The extreme right took over every agricultural ministry following those elections. (Christian Democrats retained nominal control over the land reform institute, but its influence over the program was eliminated). The rightists have been murdering land reform systematically ever since -- just as they have been murdering their political opponents over the last decade. The former vice minister of agriculture, a Christian Democrat, told me in San Salvador that he resigned his position in protest last May rather than lend his name to the destruction of a program he and others had sacrificed so much to create.
Congress can and should come to the defense of land reform in El Salvador. But to do so, it must rewrite and strengthen the provisions now written into the foreign assistance act which the administration must adhere to as a condition of further aid. As things stand now there is no serious pressure on the Salvadoran government to make good on land reform. Former president Napolean Duarte, now an elected member of the Constituent Assembly, pointed out that current U.S. law puts more direct pressure on the Reagan administration to certify general progress in areas such as land reform than it places on the Salvadoran government to make concrete progress on the ground.
Congress can and should explicitly condition future economic assistance on demonstrated proof from the Salvadoren government, confirmed by campesino organizations, that specific numbers of land titles have been paid for and issued to the nation's peasant farmers. And those requirements should be followed by further demands that Phase 2 be revived and that the peasant co-ops receive not only the credit and technical assistance they were promised but, wherever conditions permit, also the adult literacy programs, health care, roads and other improvements envisaged in the original land reform program.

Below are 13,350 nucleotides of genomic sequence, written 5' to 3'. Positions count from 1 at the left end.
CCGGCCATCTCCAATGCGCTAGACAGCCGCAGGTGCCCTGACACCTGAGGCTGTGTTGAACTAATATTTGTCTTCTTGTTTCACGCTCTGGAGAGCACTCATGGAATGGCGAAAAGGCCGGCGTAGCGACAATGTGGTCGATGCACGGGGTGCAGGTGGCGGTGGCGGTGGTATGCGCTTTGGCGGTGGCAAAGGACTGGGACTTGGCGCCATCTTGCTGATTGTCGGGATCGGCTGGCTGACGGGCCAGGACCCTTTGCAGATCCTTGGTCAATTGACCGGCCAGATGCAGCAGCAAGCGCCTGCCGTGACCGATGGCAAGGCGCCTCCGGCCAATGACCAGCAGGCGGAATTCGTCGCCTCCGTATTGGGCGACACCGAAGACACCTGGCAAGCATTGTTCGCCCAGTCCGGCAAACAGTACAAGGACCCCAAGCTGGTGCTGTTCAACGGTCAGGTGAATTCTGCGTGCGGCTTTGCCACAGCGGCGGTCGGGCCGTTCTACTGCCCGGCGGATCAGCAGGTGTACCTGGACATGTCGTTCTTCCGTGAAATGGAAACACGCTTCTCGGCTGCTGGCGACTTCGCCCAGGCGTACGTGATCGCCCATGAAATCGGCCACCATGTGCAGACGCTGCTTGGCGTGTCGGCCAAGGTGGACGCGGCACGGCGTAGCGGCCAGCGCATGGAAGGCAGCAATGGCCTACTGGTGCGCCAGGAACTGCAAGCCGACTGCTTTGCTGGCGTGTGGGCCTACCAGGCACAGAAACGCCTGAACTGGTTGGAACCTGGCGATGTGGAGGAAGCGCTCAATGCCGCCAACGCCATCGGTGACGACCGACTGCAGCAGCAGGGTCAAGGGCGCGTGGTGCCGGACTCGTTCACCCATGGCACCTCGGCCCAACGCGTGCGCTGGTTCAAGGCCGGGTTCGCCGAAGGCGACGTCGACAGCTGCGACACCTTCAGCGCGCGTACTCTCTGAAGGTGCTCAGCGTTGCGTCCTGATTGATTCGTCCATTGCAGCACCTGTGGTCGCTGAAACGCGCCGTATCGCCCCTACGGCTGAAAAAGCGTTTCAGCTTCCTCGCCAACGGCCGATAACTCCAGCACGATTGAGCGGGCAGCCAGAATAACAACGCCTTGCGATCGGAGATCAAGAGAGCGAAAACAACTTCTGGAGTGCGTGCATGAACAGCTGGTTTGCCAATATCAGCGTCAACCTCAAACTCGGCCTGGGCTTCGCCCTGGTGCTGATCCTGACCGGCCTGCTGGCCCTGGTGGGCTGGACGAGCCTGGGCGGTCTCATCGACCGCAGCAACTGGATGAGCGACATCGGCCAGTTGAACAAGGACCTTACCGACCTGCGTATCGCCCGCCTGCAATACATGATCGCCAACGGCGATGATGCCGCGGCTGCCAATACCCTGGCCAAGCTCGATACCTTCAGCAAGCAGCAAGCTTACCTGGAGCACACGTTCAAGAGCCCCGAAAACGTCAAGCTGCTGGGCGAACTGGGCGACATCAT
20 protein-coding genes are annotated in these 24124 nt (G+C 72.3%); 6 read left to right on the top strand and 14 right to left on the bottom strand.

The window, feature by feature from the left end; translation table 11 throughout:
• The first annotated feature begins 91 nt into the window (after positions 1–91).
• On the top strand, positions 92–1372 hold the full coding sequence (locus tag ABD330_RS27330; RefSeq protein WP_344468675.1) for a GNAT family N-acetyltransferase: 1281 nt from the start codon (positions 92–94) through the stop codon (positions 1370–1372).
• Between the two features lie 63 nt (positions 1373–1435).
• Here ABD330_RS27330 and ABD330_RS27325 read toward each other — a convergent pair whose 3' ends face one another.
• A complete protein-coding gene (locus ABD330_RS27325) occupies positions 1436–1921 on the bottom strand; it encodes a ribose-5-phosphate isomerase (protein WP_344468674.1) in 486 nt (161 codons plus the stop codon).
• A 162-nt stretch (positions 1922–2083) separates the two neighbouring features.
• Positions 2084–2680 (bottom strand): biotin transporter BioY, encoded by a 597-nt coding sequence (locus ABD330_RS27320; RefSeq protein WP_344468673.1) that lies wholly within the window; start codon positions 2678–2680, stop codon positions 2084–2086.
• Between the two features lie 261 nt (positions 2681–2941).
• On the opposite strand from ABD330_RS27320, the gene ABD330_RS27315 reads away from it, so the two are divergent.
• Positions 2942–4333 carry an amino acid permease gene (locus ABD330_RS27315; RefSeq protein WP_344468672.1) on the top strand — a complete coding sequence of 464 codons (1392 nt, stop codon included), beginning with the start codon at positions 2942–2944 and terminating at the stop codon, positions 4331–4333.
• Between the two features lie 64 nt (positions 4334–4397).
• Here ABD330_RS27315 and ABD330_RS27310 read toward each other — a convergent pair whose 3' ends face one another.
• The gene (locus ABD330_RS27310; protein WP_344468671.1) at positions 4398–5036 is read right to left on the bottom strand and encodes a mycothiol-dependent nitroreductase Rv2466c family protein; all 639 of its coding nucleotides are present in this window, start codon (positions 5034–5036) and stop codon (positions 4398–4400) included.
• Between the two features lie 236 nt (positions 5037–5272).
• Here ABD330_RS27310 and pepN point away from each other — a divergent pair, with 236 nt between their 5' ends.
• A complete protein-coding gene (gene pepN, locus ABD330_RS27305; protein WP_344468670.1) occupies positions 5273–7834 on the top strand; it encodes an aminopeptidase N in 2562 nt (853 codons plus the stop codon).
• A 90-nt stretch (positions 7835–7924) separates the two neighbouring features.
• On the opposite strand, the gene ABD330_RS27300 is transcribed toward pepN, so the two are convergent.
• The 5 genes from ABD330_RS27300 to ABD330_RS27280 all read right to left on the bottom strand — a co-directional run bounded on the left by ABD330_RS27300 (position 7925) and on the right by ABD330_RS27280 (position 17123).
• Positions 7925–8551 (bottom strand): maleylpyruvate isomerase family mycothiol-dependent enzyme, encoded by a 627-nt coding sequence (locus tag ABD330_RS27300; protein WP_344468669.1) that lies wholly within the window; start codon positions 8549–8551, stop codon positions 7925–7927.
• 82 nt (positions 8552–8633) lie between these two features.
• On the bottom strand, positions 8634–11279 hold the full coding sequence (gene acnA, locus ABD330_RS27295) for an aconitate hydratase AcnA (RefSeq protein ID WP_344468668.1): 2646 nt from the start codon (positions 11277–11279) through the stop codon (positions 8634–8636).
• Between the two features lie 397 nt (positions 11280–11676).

By linking levels of economic assistance directly to specified progress on land reform -- by signing a "contract" with the Salvadoran government, as Napolean Duarte put it -- we can give democratic forces in that country what they need the most today: real leverage to fight for their ideals.
We should provide the same kind of leverage to the democratic center in the area of human rights by specifically conditioning greater levels of military aid on a restructuring of the military. This restructuring should specifically disband the most notorious of the security forces, the treasury and national police forces. For there is no way that the democratic forces in El Salvador can win their struggle as long as the price of political opposition in that country is a bullet in your head.